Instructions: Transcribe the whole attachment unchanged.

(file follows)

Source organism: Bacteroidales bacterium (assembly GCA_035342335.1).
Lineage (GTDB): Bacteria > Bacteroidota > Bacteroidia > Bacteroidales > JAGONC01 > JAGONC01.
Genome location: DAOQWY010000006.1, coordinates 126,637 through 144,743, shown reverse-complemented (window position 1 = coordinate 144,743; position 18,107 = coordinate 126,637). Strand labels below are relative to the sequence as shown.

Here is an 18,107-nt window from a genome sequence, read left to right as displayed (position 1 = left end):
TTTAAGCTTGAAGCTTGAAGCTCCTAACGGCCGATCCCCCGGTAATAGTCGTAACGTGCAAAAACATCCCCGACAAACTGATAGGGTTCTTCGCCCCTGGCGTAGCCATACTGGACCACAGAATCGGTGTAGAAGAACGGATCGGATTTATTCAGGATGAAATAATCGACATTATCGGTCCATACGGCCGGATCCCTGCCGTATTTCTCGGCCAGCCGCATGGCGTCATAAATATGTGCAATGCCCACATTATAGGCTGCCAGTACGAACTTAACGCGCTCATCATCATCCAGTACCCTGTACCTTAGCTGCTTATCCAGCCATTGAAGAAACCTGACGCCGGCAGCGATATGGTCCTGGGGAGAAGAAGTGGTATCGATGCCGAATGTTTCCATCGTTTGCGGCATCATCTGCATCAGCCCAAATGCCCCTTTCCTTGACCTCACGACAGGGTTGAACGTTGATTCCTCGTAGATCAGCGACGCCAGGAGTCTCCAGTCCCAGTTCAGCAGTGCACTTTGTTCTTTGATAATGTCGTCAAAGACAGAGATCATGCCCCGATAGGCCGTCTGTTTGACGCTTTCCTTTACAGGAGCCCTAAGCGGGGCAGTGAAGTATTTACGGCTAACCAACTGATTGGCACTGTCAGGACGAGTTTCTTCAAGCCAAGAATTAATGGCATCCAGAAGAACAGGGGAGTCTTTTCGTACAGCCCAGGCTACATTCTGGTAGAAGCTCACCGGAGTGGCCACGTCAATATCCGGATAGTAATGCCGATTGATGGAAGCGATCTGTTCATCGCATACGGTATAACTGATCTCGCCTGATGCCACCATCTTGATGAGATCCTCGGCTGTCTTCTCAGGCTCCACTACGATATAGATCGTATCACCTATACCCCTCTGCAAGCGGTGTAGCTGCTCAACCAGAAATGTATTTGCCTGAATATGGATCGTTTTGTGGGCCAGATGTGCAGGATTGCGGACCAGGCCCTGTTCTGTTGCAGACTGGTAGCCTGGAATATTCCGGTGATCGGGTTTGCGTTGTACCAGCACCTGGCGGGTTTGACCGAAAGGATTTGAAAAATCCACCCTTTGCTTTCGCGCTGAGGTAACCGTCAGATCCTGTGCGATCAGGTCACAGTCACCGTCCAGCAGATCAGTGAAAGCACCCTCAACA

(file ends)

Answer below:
Source organism: Bacteroidales bacterium (assembly GCA_035342335.1).
Lineage (GTDB): Bacteria > Bacteroidota > Bacteroidia > Bacteroidales > JAGONC01 > JAGONC01.
Genome location: DAOQWY010000006.1, coordinates 126,637 through 144,743, shown reverse-complemented (window position 1 = coordinate 144,743; position 18,107 = coordinate 126,637). Strand labels below are relative to the sequence as shown.

Here is an 18,107-nt window from a genome sequence, read left to right as displayed (position 1 = left end):
TTTAAGCTTGAAGCTTGAAGCTCCTAACGGCCGATCCCCCGGTAATAGTCGTAACGTGCAAAAACATCCCCGACAAACTGATAGGGTTCTTCGCCCCTGGCGTAGCCATACTGGACCACAGAATCGGTGTAGAAGAACGGATCGGATTTATTCAGGATGAAATAATCGACATTATCGGTCCATACGGCCGGATCCCTGCCGTATTTCTCGGCCAGCCGCATGGCGTCATAAATATGTGCAATGCCCACATTATAGGCTGCCAGTACGAACTTAACGCGCTCATCATCATCCAGTACCCTGTACCTTAGCTGCTTATCCAGCCATTGAAGAAACCTGACGCCGGCAGCGATATGGTCCTGGGGAGAAGAAGTGGTATCGATGCCGAATGTTTCCATCGTTTGCGGCATCATCTGCATCAGCCCAAATGCCCCTTTCCTTGACCTCACGACAGGGTTGAACGTTGATTCCTCGTAGATCAGCGACGCCAGGAGTCTCCAGTCCCAGTTCAGCAGTGCACTTTGTTCTTTGATAATGTCGTCAAAGACAGAGATCATGCCCCGATAGGCCGTCTGTTTGACGCTTTCCTTTACAGGAGCCCTAAGCGGGGCAGTGAAGTATTTACGGCTAACCAACTGATTGGCACTGTCAGGACGAGTTTCTTCAAGCCAAGAATTAATGGCATCCAGAAGAACAGGGGAGTCTTTTCGTACAGCCCAGGCTACATTCTGGTAGAAGCTCACCGGAGTGGCCACGTCAATATCCGGATAGTAATGCCGATTGATGGAAGCGATCTGTTCATCGCATACGGTATAACTGATCTCGCCTGATGCCACCATCTTGATGAGATCCTCGGCTGTCTTCTCAGGCTCCACTACGATATAGATCGTATCACCTATACCCCTCTGCAAGCGGTGTAGCTGCTCAACCAGAAATGTATTTGCCTGAATATGGATCGTTTTGTGGGCCAGATGTGCAGGATTGCGGACCAGGCCCTGTTCTGTTGCAGACTGGTAGCCTGGAATATTCCGGTGATCGGGTTTGCGTTGTACCAGCACCTGGCGGGTTTGACCGAAAGGATTTGAAAAATCCACCCTTTGCTTTCGCGCTGAGGTAACCGTCAGATCCTGTGCGATCAGGTCACAGTCACCGTCCAGCAGATCAGTGAAAGCACCCTCAACA